As you approach a yard sale, run through the things you are looking for, but when you actually get there, let your gaze go soft and remain open to possibilities. Stuff will jump out at you. Get a sense of what kind of people they are as you approach, sometimes as you drive up, you’ll get a feeling that it’s better to just keep going. Trust those feelings, just like you trust the feeling as you pull up that you might have hit pay dirt.

There are various ways to turn a good profit at yard sales. One way is to be a pro and know the market better than anyone else. That entails research and reading and going to auctions… but I’m not that organized, so I’ll tell you a secret… It’s called the “I wants.” That is to say, if you look at something and you really want it… Chances are someone else wants it too. Even if it is something that you have no use for or don’t know much about, if you want it, so does someone else. I’m sure I miss a lot of potential scores, but I have a good time, meet truly interesting people and find fantastic bargains. Just like not arriving too early, or being too aggressive about the bargaining, the point is to have a good time and come out ahead.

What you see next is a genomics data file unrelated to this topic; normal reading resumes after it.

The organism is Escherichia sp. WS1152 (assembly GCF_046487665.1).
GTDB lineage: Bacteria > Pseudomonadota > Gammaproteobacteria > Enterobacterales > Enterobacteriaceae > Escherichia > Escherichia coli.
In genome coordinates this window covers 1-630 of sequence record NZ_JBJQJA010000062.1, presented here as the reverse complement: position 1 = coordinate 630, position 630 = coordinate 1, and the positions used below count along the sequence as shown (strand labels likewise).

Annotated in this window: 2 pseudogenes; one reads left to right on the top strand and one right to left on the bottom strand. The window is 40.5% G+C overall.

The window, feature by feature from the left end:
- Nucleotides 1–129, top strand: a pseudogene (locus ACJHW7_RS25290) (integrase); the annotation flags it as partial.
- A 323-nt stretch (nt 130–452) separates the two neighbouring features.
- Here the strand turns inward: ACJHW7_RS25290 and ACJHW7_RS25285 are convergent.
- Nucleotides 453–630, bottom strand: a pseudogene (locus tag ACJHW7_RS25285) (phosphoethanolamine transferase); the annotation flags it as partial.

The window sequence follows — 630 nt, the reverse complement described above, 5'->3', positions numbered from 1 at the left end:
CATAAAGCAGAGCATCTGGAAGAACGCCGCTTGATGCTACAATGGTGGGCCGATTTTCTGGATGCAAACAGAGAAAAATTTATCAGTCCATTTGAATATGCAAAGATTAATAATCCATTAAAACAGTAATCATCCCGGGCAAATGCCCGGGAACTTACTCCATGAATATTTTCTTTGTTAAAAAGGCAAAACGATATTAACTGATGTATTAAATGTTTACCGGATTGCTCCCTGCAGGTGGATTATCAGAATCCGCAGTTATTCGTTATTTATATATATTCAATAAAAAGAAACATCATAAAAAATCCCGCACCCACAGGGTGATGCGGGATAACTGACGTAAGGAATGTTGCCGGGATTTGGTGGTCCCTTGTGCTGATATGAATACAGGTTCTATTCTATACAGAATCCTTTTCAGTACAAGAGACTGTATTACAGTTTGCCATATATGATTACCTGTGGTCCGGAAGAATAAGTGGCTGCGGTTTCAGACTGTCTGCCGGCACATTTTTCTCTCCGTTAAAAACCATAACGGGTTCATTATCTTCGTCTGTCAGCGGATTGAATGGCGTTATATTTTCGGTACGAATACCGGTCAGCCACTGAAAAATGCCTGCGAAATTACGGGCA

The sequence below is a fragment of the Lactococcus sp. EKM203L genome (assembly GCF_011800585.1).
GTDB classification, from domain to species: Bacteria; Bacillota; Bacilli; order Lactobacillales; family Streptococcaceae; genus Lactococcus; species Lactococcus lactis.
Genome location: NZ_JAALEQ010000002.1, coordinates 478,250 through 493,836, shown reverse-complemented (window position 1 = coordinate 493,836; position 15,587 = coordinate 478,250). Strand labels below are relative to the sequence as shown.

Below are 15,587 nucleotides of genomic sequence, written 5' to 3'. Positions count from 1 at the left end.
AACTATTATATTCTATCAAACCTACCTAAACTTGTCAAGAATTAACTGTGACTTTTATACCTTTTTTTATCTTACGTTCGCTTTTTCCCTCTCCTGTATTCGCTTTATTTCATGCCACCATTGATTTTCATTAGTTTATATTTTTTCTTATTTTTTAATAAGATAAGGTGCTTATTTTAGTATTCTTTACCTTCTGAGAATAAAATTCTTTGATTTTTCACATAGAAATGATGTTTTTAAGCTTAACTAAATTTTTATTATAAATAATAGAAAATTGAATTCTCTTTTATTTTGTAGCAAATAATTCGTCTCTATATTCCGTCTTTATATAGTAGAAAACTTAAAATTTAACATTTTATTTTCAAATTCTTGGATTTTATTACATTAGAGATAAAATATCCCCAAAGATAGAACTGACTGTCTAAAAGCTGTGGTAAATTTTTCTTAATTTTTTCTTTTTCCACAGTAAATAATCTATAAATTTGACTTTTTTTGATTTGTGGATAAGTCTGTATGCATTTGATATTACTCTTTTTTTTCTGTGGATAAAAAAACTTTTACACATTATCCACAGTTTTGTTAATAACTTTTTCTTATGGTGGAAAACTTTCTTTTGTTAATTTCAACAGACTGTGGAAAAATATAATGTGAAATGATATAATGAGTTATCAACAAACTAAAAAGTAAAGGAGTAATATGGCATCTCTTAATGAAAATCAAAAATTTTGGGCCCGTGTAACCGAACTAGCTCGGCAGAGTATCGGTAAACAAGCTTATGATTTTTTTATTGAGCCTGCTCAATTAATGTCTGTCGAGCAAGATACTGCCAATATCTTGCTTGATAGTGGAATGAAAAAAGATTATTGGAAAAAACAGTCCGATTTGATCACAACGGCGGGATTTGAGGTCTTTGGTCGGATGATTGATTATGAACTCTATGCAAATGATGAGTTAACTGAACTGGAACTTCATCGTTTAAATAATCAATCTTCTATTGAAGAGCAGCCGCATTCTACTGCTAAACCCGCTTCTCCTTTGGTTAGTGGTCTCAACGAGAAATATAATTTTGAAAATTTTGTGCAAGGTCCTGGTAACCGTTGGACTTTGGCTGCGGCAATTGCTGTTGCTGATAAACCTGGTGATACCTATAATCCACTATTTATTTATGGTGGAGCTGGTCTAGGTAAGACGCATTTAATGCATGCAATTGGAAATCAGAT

I run like a mad man, but break around 2:00 or 3:00 in the afternoon. I could squeeze out the last few drops by rolling until 4:00 or 5:00, but then the joy goes out of it. Every item has a story, a memory. When my wife and I drive around town, we have this series of stories. “Remember that place? Weren’t those people great? Remember that crazy guy that lived there?” It makes the town a different kind of place, a home town, a living breathing series of stories and experiences. The time I went into a house and all the widows were painted black and the owners didn’t acknowledge us. They just gestured vaguely at the house as if it was all for sale and they didn’t care. I met a guy in the back part of the house and we discussed if they might be vampires and we might be on the menu, or the time I admired a lady’s bamboo and she helped me dig up a small stand to take home as a gift.

So that’s a basic primer on the Koans of Yard sailing. Remember, when you see the Portapotty… Stop and use it!


3 Responses to “The Knowledge! (advanced yard sale techniques) + Yard Sale Finds for 2011”
  1. Katie Tetzlaff Larsen says:

    I read the WHOLE thing — next a book!

  2. mike says:

    very nice… good stuff in there! have a nice day.